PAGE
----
The advertising blitz, the commercial crush, the painful little shots of lightning that you get behind your eyes when imagining another office Christmas party (you made an ass of yourself last year, didn't you?) -- it's enough to drive you away from the holiday altogether if you're a Christian, and enough to make you smug about your own religion if you're not.
Luckily, though, we live in the kind of postmodern world in which, if you don't like your own winter traditions, casually borrowing from other cultures and traditions is not only kosher, it's outr & eacute;. So if you want to catch a little spirituality this season without having to deal with Christmas (or whatever) Fever, why not dabble in one of these heathen observances?
Virgen de Guadalupe - Dec. 12 & r & The peasant Juan Diego first stumbled across the vision of the Virgin Mary on Dec. 9, 1531, in the hills outside Tenochtitlan. She told him she wanted a church built on that hill, and go tell the bishop I said so. Three days later, on the 12th, he crossed the same hill, and the vision appeared again, this time burning her visage into his serape. That was proof enough of the encounter for the bishop, who built her a small church (the miser). Millions now gather there every year to dance, pray and shoot fireworks. If you can't make it to Mexico City, though, just visit Goldencasino.com, the online gaming site that bought both the Virgin Mary (or Marlene Dietrich) grilled cheese sandwich and the Jesus Christ (or Walt Whitman) fried pierogi.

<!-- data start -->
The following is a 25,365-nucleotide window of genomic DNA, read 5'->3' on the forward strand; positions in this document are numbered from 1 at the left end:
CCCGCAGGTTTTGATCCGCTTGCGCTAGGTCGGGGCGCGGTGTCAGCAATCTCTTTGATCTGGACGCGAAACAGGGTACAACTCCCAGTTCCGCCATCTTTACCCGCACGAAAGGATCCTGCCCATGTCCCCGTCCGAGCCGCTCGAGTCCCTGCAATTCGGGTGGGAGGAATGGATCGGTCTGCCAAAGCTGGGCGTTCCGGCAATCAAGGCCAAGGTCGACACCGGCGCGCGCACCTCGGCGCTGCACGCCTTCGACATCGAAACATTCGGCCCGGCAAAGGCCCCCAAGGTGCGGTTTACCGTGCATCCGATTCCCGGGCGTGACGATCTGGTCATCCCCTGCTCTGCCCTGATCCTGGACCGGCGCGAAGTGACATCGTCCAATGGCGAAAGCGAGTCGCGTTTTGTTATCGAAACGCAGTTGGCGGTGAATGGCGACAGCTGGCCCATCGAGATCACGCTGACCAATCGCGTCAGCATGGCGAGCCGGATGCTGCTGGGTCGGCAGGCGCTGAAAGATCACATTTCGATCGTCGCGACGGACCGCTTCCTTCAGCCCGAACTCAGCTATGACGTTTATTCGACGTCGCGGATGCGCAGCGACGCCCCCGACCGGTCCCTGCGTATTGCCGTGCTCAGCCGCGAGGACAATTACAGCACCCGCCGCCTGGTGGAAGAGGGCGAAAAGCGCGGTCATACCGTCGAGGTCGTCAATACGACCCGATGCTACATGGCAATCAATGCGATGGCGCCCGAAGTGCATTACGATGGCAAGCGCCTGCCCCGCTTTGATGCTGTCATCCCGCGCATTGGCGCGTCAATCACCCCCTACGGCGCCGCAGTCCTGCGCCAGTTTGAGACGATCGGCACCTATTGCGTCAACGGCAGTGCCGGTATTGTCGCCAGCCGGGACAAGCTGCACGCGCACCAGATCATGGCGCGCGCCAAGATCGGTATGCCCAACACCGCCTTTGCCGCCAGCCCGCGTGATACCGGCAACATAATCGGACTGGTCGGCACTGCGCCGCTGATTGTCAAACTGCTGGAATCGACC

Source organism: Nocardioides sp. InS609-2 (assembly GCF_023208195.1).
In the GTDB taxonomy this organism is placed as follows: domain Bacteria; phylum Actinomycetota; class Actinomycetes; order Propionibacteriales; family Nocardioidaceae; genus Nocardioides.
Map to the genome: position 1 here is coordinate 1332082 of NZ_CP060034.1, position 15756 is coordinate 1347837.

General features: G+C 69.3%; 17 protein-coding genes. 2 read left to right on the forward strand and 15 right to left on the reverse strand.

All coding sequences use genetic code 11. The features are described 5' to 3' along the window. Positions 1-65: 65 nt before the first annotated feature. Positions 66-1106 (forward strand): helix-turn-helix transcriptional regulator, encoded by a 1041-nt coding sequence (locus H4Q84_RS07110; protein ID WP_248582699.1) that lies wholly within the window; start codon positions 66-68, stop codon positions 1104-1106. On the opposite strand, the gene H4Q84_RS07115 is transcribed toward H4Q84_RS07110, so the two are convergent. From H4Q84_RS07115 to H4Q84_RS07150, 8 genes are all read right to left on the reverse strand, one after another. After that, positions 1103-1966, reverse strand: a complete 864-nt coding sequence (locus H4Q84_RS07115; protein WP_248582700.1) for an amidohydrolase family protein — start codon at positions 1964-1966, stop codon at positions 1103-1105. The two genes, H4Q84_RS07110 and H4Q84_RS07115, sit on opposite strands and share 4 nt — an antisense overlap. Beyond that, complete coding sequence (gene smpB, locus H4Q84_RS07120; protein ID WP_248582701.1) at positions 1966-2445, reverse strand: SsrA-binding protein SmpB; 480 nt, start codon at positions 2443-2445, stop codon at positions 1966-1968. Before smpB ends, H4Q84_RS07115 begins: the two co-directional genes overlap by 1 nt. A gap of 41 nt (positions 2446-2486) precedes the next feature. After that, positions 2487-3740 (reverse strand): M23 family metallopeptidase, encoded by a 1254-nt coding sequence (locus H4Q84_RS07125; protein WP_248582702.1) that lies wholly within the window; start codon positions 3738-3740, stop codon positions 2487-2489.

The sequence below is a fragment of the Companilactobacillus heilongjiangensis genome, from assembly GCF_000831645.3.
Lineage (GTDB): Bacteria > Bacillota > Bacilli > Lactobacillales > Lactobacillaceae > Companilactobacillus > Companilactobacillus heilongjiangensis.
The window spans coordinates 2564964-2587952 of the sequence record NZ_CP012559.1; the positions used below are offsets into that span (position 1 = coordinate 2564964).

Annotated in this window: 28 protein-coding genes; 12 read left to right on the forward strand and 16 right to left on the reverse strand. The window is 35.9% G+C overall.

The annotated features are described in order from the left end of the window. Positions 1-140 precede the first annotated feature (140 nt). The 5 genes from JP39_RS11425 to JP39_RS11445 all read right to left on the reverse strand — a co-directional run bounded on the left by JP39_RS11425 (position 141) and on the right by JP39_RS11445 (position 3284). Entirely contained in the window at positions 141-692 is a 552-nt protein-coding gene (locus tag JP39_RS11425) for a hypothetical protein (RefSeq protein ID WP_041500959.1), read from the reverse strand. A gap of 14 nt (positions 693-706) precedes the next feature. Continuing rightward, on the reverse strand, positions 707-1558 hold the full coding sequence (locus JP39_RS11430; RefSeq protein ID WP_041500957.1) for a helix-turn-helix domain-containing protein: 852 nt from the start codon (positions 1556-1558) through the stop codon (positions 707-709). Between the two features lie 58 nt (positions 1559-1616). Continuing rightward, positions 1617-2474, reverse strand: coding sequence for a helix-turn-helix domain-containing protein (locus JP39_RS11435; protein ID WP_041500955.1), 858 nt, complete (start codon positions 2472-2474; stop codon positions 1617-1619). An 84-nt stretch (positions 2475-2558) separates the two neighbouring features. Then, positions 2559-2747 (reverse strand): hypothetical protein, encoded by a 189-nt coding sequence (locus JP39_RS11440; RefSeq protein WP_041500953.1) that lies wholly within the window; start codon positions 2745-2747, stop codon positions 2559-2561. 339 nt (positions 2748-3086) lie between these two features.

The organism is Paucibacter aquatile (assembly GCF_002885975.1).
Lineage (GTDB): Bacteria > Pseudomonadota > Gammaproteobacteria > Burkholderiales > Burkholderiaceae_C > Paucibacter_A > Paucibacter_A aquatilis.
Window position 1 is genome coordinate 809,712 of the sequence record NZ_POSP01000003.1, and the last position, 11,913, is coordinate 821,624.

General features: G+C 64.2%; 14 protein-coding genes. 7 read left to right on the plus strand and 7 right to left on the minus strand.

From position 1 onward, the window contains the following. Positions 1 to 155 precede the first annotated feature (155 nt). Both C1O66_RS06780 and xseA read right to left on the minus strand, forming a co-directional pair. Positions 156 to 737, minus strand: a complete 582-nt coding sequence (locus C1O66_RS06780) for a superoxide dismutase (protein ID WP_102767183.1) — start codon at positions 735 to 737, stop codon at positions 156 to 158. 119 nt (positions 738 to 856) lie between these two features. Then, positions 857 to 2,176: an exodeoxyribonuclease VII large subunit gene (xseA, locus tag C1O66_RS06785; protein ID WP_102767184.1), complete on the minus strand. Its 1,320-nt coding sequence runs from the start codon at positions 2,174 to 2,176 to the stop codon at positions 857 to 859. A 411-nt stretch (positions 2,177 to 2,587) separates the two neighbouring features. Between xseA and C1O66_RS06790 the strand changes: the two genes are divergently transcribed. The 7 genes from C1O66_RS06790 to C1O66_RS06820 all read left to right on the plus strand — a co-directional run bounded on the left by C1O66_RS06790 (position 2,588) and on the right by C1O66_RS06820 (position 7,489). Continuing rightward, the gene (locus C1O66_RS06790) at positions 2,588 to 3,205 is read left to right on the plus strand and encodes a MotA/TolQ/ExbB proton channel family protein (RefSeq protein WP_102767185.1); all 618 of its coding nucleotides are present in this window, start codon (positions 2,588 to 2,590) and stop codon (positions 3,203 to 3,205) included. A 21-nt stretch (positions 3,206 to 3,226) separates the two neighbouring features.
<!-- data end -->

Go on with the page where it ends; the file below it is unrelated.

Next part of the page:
Yule/Winter Solstice - Dec. 21 & r & Despite being a despicable pagan celebration, Yule will feel very familiar to most Christian celebrants, as it is the source of many of Christmas' most beloved traditions and icons. The Christmas tree, the Yule log, mistletoe, boughs of holly (fa la la la la), the eating of ham, the drinking of spiked Egg Nog and the Tivo-ing of National Lampoon's Christmas Vacation all stem from Yule, the millenia-old Germanic pagan celebration of the solstice -- the shortest day of the year and the first of winter. Crank up the Yanni and celebrate the birth of the Oak King!
Festivus - Dec. 23 & r & Festivus is a secular, man-made alternative for those weary of hollow, glamorous Christmas -- thus the slogan, "A Festivus for the rest of us." It eschews the evergreen tree bound in distracting tinsel for a bare aluminum pole, desirable for its high strength-to-weight ratio. It also cuts through the forced happiness of Christmas with free expression; central to its celebration are the Airing of Grievances (in which participants tell each other all the ways they've disappointed them) and the Feats of Strength, a wrestling match between the head of the family and a combatant of his choosing. Also common to the holiday are "Festivus miracles," usually mere coincidences.
Hanukkah - Dec. 25-Jan. 2 & r & Buttressed by its proximity to Christmas, this relatively minor Jewish holiday celebrates the reclamation of the temple in Jerusalem and the rebellion of the Jews in Israel against Greek culture, imposed upon them by Antiochus IV more than 2,000 years ago. Which is why you'll spend eight days and nights lighting the menorah and celebrating the harvests of wheat, grapes, figs, pomegranates, etc.